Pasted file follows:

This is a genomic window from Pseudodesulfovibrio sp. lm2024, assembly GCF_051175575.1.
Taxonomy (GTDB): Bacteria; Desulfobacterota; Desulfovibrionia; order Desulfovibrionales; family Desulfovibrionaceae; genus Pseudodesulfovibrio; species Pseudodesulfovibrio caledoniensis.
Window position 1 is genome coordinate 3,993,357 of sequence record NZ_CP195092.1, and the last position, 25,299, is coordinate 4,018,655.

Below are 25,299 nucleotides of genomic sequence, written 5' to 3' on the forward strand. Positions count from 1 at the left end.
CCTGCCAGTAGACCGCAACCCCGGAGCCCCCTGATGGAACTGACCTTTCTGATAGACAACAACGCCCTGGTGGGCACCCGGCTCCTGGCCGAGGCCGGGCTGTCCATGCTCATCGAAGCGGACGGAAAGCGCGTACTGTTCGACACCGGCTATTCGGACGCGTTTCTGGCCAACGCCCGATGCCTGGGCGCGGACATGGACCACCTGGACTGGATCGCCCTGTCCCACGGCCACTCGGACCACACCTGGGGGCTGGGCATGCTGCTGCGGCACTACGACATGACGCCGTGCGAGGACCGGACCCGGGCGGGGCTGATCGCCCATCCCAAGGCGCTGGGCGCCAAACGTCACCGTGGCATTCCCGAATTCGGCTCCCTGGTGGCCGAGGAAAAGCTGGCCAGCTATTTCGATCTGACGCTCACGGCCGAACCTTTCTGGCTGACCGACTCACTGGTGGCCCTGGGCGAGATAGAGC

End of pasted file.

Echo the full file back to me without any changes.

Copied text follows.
This is a genomic window from Pseudodesulfovibrio sp. lm2024, assembly GCF_051175575.1.
Taxonomy (GTDB): Bacteria; Desulfobacterota; Desulfovibrionia; order Desulfovibrionales; family Desulfovibrionaceae; genus Pseudodesulfovibrio; species Pseudodesulfovibrio caledoniensis.
Window position 1 is genome coordinate 3,993,357 of sequence record NZ_CP195092.1, and the last position, 25,299, is coordinate 4,018,655.

Below are 25,299 nucleotides of genomic sequence, written 5' to 3' on the forward strand. Positions count from 1 at the left end.
CCTGCCAGTAGACCGCAACCCCGGAGCCCCCTGATGGAACTGACCTTTCTGATAGACAACAACGCCCTGGTGGGCACCCGGCTCCTGGCCGAGGCCGGGCTGTCCATGCTCATCGAAGCGGACGGAAAGCGCGTACTGTTCGACACCGGCTATTCGGACGCGTTTCTGGCCAACGCCCGATGCCTGGGCGCGGACATGGACCACCTGGACTGGATCGCCCTGTCCCACGGCCACTCGGACCACACCTGGGGGCTGGGCATGCTGCTGCGGCACTACGACATGACGCCGTGCGAGGACCGGACCCGGGCGGGGCTGATCGCCCATCCCAAGGCGCTGGGCGCCAAACGTCACCGTGGCATTCCCGAATTCGGCTCCCTGGTGGCCGAGGAAAAGCTGGCCAGCTATTTCGATCTGACGCTCACGGCCGAACCTTTCTGGCTGACCGACTCACTGGTGGCCCTGGGCGAGATAGAGC